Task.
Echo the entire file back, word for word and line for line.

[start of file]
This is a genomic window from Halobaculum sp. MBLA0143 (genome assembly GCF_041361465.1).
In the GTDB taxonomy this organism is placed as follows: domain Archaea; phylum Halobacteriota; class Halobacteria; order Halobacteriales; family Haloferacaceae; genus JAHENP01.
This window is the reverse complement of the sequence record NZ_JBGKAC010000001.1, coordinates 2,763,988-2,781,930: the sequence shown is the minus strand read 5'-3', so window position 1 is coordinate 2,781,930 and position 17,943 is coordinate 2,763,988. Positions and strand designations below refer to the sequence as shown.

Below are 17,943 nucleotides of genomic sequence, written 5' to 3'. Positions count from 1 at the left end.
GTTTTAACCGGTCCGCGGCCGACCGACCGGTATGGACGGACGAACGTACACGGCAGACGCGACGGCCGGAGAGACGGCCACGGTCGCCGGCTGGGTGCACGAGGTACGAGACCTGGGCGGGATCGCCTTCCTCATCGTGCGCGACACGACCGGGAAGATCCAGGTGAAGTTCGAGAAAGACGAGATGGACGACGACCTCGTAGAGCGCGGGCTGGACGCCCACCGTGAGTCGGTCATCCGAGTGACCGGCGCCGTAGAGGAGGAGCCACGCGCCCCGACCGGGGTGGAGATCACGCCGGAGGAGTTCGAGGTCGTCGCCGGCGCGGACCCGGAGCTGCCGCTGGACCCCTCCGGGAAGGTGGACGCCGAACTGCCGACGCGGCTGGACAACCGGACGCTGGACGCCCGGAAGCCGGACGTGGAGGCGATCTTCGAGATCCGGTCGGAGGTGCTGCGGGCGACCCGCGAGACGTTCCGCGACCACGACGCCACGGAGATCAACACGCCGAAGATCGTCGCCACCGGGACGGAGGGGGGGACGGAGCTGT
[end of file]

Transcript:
This is a genomic window from Halobaculum sp. MBLA0143 (genome assembly GCF_041361465.1).
In the GTDB taxonomy this organism is placed as follows: domain Archaea; phylum Halobacteriota; class Halobacteria; order Halobacteriales; family Haloferacaceae; genus JAHENP01.
This window is the reverse complement of the sequence record NZ_JBGKAC010000001.1, coordinates 2,763,988-2,781,930: the sequence shown is the minus strand read 5'-3', so window position 1 is coordinate 2,781,930 and position 17,943 is coordinate 2,763,988. Positions and strand designations below refer to the sequence as shown.

Below are 17,943 nucleotides of genomic sequence, written 5' to 3'. Positions count from 1 at the left end.
GTTTTAACCGGTCCGCGGCCGACCGACCGGTATGGACGGACGAACGTACACGGCAGACGCGACGGCCGGAGAGACGGCCACGGTCGCCGGCTGGGTGCACGAGGTACGAGACCTGGGCGGGATCGCCTTCCTCATCGTGCGCGACACGACCGGGAAGATCCAGGTGAAGTTCGAGAAAGACGAGATGGACGACGACCTCGTAGAGCGCGGGCTGGACGCCCACCGTGAGTCGGTCATCCGAGTGACCGGCGCCGTAGAGGAGGAGCCACGCGCCCCGACCGGGGTGGAGATCACGCCGGAGGAGTTCGAGGTCGTCGCCGGCGCGGACCCGGAGCTGCCGCTGGACCCCTCCGGGAAGGTGGACGCCGAACTGCCGACGCGGCTGGACAACCGGACGCTGGACGCCCGGAAGCCGGACGTGGAGGCGATCTTCGAGATCCGGTCGGAGGTGCTGCGGGCGACCCGCGAGACGTTCCGCGACCACGACGCCACGGAGATCAACACGCCGAAGATCGTCGCCACCGGGACGGAGGGGGGGACGGAGCTGT